In Shackleton's account of the Endurance expedition, he wrote about the many challenges he, Worsley, and Crean faced as they crossed South Georgia.
The worst seemed to be behind them as they crossed what they thought was a snow-covered "plateau." It was a semi-frozen lake. Shackleton "suddenly" found himself up to his knees in water and "quickly sinking deeper."
"I flung myself down and called to the others to do the same, so as to distribute our weight on the treacherous surface. ... After lying still for a few moments, we got to our feet and walked delicately, like Agag, for 200 yds., until a rise in the surface showed us that we were clear of the lake."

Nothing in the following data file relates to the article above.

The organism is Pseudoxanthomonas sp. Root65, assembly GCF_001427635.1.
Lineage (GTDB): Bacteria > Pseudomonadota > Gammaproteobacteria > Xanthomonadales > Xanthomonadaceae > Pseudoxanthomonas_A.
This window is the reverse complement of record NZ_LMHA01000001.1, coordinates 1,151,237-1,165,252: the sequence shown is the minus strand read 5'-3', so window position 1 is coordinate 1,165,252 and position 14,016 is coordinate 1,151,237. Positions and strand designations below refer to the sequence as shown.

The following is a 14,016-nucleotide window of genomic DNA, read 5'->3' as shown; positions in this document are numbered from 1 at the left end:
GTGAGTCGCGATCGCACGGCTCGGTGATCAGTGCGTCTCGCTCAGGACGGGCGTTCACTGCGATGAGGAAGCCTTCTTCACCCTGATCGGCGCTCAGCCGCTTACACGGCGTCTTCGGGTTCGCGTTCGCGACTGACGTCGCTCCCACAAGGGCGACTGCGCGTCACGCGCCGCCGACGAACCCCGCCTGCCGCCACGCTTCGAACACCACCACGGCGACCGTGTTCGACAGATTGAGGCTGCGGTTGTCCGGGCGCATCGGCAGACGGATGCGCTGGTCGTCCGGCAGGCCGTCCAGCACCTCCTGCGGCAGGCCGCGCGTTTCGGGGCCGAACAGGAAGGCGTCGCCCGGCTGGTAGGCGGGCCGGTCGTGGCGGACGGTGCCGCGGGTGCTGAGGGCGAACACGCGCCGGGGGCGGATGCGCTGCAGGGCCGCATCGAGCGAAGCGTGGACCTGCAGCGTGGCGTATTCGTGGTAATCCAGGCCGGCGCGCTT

This small incident came to mind when I was in the throes of chemotherapy in 2004. I reread it more carefully than usual. Who was Agag? What was Shackleton saying? It sounded biblical.
The Boss was referring to 1 Samuel 15:32. Like Agag, he had been too optimistic in his thinking that "surely," the time of trouble had passed.